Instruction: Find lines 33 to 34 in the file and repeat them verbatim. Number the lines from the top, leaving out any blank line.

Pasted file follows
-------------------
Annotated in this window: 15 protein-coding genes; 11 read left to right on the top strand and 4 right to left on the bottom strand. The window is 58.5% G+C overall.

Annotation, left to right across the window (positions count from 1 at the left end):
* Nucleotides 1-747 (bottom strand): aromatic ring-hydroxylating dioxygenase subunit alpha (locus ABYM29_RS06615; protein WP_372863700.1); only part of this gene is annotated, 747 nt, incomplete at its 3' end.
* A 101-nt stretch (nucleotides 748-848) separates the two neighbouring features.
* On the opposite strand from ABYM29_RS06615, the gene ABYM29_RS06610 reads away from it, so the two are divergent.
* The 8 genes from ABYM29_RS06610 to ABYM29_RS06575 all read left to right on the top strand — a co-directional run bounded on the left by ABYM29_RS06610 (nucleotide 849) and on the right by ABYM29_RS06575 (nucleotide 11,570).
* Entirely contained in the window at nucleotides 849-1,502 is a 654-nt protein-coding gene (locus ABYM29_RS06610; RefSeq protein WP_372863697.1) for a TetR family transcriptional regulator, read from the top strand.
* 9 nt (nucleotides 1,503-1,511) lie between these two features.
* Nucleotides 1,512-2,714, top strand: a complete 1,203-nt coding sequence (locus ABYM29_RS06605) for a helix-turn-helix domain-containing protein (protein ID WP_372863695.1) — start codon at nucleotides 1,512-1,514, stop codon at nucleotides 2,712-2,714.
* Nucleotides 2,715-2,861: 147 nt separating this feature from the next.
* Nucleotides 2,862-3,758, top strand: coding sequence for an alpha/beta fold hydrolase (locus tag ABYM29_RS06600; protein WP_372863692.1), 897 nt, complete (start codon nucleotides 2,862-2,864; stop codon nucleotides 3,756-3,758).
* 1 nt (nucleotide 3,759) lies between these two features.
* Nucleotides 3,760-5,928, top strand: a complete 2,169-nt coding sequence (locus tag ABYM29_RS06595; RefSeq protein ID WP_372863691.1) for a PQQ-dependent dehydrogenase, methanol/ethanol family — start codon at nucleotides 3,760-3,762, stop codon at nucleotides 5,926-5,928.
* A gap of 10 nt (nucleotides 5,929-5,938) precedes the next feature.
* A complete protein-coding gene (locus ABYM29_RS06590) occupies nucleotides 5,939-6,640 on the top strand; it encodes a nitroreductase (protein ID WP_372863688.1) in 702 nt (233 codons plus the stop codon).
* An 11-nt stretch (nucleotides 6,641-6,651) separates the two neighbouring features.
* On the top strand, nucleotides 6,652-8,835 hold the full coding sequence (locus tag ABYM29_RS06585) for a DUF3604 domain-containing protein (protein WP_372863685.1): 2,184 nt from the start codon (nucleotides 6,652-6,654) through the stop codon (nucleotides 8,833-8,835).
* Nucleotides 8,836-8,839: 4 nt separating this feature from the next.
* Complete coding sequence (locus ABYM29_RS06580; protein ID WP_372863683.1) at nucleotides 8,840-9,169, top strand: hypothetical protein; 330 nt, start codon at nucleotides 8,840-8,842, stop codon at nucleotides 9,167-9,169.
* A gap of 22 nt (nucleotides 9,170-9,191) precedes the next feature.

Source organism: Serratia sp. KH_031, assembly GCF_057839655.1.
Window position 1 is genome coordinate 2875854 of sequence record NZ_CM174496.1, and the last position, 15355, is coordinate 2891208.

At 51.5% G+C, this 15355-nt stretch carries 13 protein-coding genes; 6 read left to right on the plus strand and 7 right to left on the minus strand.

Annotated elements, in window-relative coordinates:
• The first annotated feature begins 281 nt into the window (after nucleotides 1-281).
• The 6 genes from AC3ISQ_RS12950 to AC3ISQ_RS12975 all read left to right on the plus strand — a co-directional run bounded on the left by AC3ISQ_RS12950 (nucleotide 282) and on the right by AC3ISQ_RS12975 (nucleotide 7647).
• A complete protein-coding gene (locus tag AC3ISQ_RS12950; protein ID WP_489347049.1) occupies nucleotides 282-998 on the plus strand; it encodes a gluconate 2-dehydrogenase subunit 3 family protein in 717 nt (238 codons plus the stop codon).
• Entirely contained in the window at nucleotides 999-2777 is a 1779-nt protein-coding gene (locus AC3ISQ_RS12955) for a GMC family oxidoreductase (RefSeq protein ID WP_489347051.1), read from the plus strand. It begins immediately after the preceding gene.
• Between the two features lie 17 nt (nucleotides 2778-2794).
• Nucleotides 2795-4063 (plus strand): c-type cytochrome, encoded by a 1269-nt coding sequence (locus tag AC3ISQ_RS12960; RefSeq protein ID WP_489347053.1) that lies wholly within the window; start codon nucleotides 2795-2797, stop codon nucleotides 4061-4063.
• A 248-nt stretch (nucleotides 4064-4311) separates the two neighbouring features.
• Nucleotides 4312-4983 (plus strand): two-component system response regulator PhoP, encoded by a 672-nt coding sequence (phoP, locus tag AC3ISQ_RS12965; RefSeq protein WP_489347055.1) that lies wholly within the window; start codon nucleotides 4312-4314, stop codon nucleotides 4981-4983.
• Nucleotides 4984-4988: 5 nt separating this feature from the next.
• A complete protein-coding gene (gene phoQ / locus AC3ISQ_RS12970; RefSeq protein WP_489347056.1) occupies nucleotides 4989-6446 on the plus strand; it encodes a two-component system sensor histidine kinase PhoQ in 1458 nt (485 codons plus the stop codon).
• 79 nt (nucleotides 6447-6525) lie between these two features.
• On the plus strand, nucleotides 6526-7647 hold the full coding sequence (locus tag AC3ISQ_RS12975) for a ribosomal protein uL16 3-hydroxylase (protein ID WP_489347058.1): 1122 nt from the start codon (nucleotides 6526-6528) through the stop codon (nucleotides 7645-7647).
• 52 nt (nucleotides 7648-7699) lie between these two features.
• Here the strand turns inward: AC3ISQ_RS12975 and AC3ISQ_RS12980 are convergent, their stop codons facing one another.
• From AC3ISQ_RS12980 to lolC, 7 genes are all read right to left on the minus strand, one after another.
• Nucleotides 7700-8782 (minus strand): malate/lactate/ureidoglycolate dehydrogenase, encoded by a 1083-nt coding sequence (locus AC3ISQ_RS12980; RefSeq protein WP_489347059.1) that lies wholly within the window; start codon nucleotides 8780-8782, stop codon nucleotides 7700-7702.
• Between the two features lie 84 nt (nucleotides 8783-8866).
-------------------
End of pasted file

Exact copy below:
• Nucleotides 4984-4988: 5 nt separating this feature from the next.
• A complete protein-coding gene (gene phoQ / locus AC3ISQ_RS12970; RefSeq protein WP_489347056.1) occupies nucleotides 4989-6446 on the plus strand; it encodes a two-component system sensor histidine kinase PhoQ in 1458 nt (485 codons plus the stop codon).